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May 28, 1998

Art Education students give classes at Temple Emanu-el

A real learning experience for all

by Susan Hirshorn

For Stephanie Robertson, an Art Education student who graduates next month, teaching in a community setting is "where the action is." She participated in a special project at the Temple Emanu-el-Beth Shalom religious school, teaching art to 15 lively third- and fourth-graders.

"I really enjoyed it. It was a chance to hone my teaching skills while also learning about a community I'd never experienced before."

Ann Cohen, director of the temple school, said, "We felt that bringing in Concordia art students was a good way for the youngsters to have fun while studying Judaism. Artistic expression brings words and stories to life."

The project was a collaboration between the temple and Linda Szabad-Smyth, who teaches Seminar and Practicum in Art Education at the University's Department of Art Education, in the Faculty of Fine Arts. The course develops professional teaching skills by placing students in both alternative and traditional teaching settings.

So far, Smyth's students have taught in public schools, cultural and community centres, hospitals, palliative care units, drop-in centres for teenagers and foster homes for the elderly. "Every setting has different art education needs," she said. "For some, the social interaction might be the primary goal. For others, the overriding objective might be to learn about a specific subject through one or more artistic media. Therefore, a big component of the students' work is to develop a needs assessment, which takes many educational and practical factors into consideration."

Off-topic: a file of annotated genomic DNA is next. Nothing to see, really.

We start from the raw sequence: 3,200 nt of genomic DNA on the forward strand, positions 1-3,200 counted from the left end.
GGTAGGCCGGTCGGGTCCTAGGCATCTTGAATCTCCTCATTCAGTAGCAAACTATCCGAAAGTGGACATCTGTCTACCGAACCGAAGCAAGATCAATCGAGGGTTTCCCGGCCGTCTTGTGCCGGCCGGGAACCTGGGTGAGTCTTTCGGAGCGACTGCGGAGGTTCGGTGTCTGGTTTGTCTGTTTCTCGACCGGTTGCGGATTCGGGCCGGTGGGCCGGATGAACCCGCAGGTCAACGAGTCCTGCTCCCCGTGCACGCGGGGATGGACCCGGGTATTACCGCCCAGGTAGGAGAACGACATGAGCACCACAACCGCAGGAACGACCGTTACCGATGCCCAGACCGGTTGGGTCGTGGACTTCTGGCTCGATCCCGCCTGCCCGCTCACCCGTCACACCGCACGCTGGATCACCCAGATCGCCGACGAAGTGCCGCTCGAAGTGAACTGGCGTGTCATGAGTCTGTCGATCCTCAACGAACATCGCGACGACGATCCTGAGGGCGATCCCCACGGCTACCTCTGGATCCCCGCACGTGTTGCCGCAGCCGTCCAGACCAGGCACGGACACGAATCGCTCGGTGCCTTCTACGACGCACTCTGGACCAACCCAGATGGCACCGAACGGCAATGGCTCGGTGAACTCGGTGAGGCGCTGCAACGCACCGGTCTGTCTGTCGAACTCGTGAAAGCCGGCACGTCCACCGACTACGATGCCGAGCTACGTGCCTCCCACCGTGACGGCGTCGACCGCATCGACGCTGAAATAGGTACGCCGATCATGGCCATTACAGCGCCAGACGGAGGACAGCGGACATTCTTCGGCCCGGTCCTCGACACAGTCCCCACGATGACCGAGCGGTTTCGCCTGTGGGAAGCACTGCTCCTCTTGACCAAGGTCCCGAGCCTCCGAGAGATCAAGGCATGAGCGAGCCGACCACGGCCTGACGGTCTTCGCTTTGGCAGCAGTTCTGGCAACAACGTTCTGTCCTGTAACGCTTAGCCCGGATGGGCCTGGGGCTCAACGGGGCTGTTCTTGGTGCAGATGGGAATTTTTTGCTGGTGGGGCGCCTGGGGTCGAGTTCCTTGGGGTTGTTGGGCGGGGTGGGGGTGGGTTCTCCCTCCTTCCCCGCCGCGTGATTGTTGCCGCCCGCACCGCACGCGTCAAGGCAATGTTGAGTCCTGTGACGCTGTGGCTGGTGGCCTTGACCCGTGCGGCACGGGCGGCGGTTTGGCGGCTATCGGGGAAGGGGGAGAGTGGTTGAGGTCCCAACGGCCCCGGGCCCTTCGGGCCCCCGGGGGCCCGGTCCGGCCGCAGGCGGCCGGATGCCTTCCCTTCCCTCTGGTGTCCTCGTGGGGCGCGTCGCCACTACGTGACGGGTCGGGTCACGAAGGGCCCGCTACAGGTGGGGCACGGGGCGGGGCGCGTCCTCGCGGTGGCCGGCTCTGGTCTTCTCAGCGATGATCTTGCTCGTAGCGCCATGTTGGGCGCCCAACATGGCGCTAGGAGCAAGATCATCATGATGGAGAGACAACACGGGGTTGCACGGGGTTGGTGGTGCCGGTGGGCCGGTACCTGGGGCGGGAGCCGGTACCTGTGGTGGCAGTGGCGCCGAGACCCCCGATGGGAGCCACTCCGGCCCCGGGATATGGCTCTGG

At the temple, Robertson and another art education student developed assessments around the need for youngsters to explore, on a personal level, the meaning of various Jewish themes and celebrations. Several artistic projects arose from this, including imaginative wall murals and a hand-made tree to celebrate the Jewish Arbour Day, called Tu Bishvat.

Since neither student was familiar with Jewish customs and holidays, their initial task was research. "The temple has a reading room with a variety of books," Robertson said. "I also held a brainstorming session with the kids, where they discussed and drew anything that came to mind about certain Jewish themes."

With the destruction of so many trees during the ice storm, Tu Bishvat took on a special significance for the youngsters. "They talked about losing their favourite trees at home, and about a collection they'd taken up to plant trees in and around Montreal, as well as the traditional planting in Israel." Modern celebration of Tu Bishvat involves the expression of ecological concerns and peoples' desire to reconnect with nature.

After the brainstorming session, Robertson divided her class into three groups, with each working on a different wall mural. Two of the murals had Tu Bishvat themes; the third represented the children's vision of what the temple might be like in the future.

"I had the kids work with latex-based paint, which is easy to use as well as to clean up. It was fun. I hope they learned as much from me as I learned from them."

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